Red Memory: Nostalgia, Trauma, and Public Opinion in Contemporary China
Iza Ding (University of Pittsburg) and Jeffrey Javed (University of Michigan)
How do citizens remember the political past and how do these memories shape their views of present-day politics? We examine the formation of political memory and its relationship with individual attitudes toward contemporary government policies in China, focusing on Chinese citizens’ memories of the Maoist era (1949-1976). On the basis of 77 intensive semi-structured interviews in four cities, we find that Maoist nostalgia—where it exists—is a reaction to the profound feeling of moral disenchantment many Chinese citizens feel over the complex societal challenges resulting from China’s extraordinary four-decade arc of economic reform. However, Maoist nostalgia is best described as is “reflective” rather than “restorative”: people may believe that Chinese society has lost a sense of purpose under market capitalism, they do not miss the material hardship of the Maoist era, which they also vividly remember. In addition, we find that individual’s memories and assessments of the Maoist era are correlated with their attitudes towards contemporary public policies, such as Xi’s anti-corruption campaign. One particular subset of respondents, whom we call “nostalgic hardliners,” exhibit strong reflective nostalgia toward the Maoist era; they are more supportive of the current anti-corruption campaign and even more punitive measures to curb corruption. This research informs a broader discussion of how political memory influences how people evaluate contemporary politics.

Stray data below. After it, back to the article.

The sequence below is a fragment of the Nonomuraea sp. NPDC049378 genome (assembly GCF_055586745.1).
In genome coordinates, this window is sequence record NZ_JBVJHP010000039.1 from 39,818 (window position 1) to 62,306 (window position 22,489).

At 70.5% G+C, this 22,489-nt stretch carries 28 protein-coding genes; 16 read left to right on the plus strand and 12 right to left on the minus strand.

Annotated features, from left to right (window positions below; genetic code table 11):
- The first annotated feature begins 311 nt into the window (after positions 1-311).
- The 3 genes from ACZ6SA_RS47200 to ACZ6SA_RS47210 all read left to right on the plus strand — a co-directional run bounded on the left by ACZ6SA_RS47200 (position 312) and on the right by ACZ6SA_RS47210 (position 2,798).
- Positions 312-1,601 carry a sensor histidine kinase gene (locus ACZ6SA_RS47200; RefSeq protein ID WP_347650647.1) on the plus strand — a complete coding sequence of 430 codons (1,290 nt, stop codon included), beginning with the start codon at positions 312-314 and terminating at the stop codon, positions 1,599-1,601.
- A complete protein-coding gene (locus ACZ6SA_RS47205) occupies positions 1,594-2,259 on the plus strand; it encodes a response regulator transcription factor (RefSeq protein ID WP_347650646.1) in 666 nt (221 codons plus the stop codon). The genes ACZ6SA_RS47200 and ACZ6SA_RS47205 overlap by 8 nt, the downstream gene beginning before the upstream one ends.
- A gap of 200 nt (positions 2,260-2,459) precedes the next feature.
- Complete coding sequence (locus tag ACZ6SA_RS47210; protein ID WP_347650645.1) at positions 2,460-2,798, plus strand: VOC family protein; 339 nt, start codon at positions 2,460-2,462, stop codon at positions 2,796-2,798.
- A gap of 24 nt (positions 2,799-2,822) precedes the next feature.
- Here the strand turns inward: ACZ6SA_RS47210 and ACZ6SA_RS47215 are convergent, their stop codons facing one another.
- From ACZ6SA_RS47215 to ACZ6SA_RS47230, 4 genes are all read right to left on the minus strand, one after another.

This presentation is organized by the WCED Colloquium on Authoritarian Politics. It will take place on September 12 at 5pm in 555 Weiser Hall. The talk will be followed by a reception.